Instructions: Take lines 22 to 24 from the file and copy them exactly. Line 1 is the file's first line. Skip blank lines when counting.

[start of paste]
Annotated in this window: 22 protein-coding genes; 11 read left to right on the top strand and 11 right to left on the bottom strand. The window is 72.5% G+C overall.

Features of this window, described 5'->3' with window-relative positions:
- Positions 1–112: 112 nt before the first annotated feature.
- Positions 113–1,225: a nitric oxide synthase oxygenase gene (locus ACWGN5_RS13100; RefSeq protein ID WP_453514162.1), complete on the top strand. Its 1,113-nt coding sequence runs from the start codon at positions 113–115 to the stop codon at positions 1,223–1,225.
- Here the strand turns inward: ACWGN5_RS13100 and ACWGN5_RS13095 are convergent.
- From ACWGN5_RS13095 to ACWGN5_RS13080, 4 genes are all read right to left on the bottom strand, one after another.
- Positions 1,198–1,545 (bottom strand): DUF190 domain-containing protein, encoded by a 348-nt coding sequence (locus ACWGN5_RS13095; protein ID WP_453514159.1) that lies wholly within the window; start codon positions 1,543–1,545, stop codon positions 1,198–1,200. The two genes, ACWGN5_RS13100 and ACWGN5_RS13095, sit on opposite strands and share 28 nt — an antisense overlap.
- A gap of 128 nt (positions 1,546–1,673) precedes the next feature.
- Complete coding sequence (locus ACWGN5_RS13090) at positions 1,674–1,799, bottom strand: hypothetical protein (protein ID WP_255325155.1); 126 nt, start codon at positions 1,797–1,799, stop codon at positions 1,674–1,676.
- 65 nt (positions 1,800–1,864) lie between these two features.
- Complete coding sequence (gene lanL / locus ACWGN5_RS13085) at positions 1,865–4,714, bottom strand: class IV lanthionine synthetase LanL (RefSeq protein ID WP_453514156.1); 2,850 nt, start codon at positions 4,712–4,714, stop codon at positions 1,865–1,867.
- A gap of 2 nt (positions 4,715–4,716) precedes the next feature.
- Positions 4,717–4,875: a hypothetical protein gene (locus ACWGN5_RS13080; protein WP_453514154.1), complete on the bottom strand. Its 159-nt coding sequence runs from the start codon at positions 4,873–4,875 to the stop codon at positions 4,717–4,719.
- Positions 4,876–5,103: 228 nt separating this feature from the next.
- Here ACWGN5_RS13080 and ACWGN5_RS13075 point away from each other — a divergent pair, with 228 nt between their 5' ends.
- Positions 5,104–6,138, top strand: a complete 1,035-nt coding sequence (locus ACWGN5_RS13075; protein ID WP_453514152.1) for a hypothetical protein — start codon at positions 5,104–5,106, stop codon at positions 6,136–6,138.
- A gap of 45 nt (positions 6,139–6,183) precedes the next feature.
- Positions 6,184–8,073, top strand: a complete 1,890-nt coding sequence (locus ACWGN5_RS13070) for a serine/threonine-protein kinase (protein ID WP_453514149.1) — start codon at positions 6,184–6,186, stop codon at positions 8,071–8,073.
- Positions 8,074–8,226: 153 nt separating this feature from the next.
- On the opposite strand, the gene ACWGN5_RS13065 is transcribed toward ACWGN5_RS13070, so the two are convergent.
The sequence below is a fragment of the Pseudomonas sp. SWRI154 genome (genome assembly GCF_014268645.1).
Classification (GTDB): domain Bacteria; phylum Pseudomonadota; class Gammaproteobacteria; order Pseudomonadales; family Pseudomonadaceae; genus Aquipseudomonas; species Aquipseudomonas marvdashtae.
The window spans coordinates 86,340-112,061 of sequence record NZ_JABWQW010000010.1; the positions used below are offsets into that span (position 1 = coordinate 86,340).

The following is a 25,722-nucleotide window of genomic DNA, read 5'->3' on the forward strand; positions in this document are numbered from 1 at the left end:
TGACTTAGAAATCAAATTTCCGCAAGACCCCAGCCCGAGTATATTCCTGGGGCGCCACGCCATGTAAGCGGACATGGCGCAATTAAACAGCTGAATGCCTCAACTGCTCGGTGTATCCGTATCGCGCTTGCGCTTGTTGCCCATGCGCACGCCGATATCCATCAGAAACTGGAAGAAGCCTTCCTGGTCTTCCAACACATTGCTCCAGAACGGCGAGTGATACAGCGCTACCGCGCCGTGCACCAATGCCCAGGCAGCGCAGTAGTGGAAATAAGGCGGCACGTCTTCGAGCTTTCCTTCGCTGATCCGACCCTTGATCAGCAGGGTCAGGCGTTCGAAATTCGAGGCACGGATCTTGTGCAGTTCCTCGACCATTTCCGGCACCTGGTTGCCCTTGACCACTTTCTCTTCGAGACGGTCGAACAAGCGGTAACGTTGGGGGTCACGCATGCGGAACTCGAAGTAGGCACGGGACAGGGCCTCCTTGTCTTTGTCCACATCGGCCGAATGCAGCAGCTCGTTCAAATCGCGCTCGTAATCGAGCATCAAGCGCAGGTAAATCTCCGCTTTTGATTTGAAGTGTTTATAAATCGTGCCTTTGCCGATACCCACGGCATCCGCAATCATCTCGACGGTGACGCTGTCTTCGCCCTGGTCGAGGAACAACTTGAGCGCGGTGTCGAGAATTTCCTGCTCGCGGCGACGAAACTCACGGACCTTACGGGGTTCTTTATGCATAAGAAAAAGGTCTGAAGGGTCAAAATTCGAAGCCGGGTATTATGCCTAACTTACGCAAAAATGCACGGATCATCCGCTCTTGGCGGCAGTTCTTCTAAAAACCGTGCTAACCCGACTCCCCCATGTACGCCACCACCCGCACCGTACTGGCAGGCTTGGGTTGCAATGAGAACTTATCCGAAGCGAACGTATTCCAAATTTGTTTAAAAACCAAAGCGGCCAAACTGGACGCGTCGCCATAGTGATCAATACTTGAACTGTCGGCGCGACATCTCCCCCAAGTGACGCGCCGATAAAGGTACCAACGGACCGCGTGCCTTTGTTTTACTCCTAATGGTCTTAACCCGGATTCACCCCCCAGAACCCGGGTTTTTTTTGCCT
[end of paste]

Classification (GTDB): domain Bacteria; phylum Pseudomonadota; class Gammaproteobacteria; order Pseudomonadales; family Pseudomonadaceae; genus Aquipseudomonas; species Aquipseudomonas marvdashtae.
The window spans coordinates 86,340-112,061 of sequence record NZ_JABWQW010000010.1; the positions used below are offsets into that span (position 1 = coordinate 86,340).

The following is a 25,722-nucleotide window of genomic DNA, read 5'->3' on the forward strand; positions in this document are numbered from 1 at the left end: